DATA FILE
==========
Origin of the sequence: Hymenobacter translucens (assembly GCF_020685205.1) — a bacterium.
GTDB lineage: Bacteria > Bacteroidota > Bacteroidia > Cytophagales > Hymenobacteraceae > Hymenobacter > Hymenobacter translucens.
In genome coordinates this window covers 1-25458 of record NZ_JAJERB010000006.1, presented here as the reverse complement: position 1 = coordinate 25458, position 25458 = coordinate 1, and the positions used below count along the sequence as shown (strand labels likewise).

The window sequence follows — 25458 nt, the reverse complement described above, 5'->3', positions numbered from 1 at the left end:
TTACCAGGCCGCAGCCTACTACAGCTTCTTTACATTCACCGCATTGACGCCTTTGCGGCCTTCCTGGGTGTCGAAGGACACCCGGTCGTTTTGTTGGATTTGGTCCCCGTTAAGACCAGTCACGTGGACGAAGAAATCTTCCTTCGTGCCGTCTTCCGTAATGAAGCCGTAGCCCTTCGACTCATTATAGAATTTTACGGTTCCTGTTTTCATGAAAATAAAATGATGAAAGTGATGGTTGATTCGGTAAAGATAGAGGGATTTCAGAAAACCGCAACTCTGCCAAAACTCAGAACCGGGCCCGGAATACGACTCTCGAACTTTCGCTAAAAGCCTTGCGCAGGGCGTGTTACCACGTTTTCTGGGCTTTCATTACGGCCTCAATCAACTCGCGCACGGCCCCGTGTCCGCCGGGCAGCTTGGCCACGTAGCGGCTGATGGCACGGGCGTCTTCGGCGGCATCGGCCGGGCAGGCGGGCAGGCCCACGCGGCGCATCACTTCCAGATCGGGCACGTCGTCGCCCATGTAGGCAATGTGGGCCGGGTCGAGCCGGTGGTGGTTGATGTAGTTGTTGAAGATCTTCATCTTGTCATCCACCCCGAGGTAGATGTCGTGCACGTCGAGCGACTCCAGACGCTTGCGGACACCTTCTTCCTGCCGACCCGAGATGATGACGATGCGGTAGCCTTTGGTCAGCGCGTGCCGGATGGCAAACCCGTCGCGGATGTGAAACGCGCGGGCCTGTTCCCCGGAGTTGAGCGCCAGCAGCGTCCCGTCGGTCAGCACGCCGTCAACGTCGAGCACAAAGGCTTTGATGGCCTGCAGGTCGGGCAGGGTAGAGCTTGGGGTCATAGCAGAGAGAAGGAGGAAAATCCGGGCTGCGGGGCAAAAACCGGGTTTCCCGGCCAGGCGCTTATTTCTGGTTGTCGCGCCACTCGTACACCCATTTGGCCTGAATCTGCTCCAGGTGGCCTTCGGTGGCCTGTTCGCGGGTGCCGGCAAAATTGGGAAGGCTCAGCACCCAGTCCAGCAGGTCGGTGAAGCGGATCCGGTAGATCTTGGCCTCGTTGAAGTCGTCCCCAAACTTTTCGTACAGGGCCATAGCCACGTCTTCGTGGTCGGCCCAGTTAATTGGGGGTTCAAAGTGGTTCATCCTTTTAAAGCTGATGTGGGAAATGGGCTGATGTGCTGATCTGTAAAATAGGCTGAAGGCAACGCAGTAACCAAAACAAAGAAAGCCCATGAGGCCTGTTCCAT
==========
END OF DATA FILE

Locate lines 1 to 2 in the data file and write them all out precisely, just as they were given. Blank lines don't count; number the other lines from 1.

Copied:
Origin of the sequence: Hymenobacter translucens (assembly GCF_020685205.1) — a bacterium.
GTDB lineage: Bacteria > Bacteroidota > Bacteroidia > Cytophagales > Hymenobacteraceae > Hymenobacter > Hymenobacter translucens.